JusticeDelivered | July 28, 2018 at 4:48 pm

Some women do pay more than they have to. Take deodorant as an example, unit cost of men’s is lower than women’s. I pointed this out to my children, and the girls, who are now adults, buy men’s deodorant. The same is true for blue jeans and so much more. Why do so many women fall for this?

    We don’t fall for it, JD, at least most of us don’t. I do like my jeans to fit my fabulicious curves, so boy jeans don’t work for me (though I did get them back in the day when I could still be measured by a waist and leg length :P). And I do like my deodorant not to stink up the place with the manly musky stench of much deodorant marketed to men. A guy can carry that off with no problem. Me? I like my deodorant stench-free, non-caking, and invisible (in both sight and scent; we wear perfume and don’t want that man deodorant messing with it). And yeah, I’ll pay a couple bucks more for it.

    In other words, we do think about what we buy, and we do know that in some cases we are willing to spend more for a product that is . . . lovely and floral and pretty. Companies would be stupid to ignore this simple fact. One-size-fits-all is not for all, and if I want a razor that has a lovely aloe and lavender “cushion” that moisturizes and soothes, so what? I’m paying for it, not some leftist loon who thinks I should be shaving my legs with a (blue) hacksaw.

      The reason that women pay for a product marketed to women than men do for a similar product is simply because they DO PAY MORE. Toiletries cost a manufacturer almost the the same to produce whether it has a scent which men find attractive or one which women find attractive. The difference usually is that men are 1) less likely to pay a premium price for the product and 2)men have a tendency to use the same product for years and years, without changing. Women, not so much.

      Fashions are even worse. The cost to make your average cotton/polyester blouse is the same as that of a comparable men’s shirt. Yet, the woman’s blouse usually sells for 30-50% more. Manufacturers price them that way because women will pay the additional price point. There is an additional problem in the fact that women’s “fashions” change much more rapidly then men’s. An Arrow men’s dress shirt looks exactly the same today as it looked 50 years ago and the ubiquitous men’s t-shirt hasn’t changed since WWII.

      If women pay more for what are basically the same products as men, that is largely their own fault.

      All that being said, Chick Fries campaign is just an attempt to cash in on some feeling of victimization among women.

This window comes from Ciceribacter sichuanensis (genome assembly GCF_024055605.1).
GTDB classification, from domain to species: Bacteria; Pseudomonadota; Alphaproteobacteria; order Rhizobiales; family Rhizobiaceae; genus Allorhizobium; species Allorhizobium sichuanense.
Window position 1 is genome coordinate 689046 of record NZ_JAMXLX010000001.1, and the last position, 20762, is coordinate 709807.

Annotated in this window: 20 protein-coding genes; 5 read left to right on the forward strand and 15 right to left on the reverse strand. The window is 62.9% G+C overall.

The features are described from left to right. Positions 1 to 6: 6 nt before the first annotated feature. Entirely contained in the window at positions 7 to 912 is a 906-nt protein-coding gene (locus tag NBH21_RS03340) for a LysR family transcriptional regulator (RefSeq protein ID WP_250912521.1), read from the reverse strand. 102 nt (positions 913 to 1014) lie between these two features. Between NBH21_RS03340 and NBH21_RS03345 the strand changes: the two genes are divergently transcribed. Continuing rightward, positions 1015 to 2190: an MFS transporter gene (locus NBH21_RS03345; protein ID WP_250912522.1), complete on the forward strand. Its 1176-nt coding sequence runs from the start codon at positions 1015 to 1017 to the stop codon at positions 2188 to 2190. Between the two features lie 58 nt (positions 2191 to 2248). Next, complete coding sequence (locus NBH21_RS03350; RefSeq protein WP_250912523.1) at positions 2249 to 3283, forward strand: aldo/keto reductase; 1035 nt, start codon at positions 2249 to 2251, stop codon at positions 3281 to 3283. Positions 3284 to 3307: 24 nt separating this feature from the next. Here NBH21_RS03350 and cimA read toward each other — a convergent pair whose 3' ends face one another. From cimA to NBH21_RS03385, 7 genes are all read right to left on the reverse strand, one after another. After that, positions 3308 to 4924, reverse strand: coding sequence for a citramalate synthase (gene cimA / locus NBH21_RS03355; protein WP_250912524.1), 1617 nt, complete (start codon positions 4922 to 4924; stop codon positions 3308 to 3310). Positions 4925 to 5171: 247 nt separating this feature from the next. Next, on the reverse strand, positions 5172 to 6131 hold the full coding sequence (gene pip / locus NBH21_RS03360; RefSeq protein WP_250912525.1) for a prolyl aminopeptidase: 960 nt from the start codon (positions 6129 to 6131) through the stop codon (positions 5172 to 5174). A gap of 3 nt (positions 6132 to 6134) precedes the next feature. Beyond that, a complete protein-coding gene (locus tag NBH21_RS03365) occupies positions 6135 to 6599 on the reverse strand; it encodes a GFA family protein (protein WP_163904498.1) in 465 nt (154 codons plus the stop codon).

artichoke in reply to Mac45. | July 30, 2018 at 3:00 pm

        I don’t know any women who would be attracted by such a “victimization” angle, but I do know some men who might meekly go along because they think there’s some issue, or they want to “support women”, or something.

        Edward in reply to Mac45. | August 1, 2018 at 8:15 am

        Regarding clothing, you provided the most likely answer (possibly without intention). Scale of production is a cost factor. If a manufacturer of shirts can produce 1 million shirts of the same pattern for fifteen years straight, the cost to the manufacturer in setup (cutting patterns, sewing speed through experience, etc.) is lessened vs. a shirt intended for women where next season the taste in shirts may be (and often is) different.

        As you noted, production costs for many (though not all) toiletries is often similar. But similar is not exactly the same and saving 1 or 2/10ths of a cent on each item produced adds up when production is in the millions per annum. Not to mention there are products which have totally different production methods and, presumably, costs (e.g. antiperspirants stick vs. roll-on).

    I do not want to use deodorant in flavors like “Swagger” or “Campfire.” A few cents to smell like a woman (if I can be so stereotypical) works for me.

    herm2416 in reply to JusticeDelivered. | July 29, 2018 at 9:12 am

    Because I LOVE when Right Guard clashes with my Shalimar.
    Forget it, I’ll buy the scentless, colorless women’s deodorant.

      Jawbreaker in reply to herm2416. | July 30, 2018 at 10:07 pm


      Edward in reply to herm2416. | August 1, 2018 at 8:36 am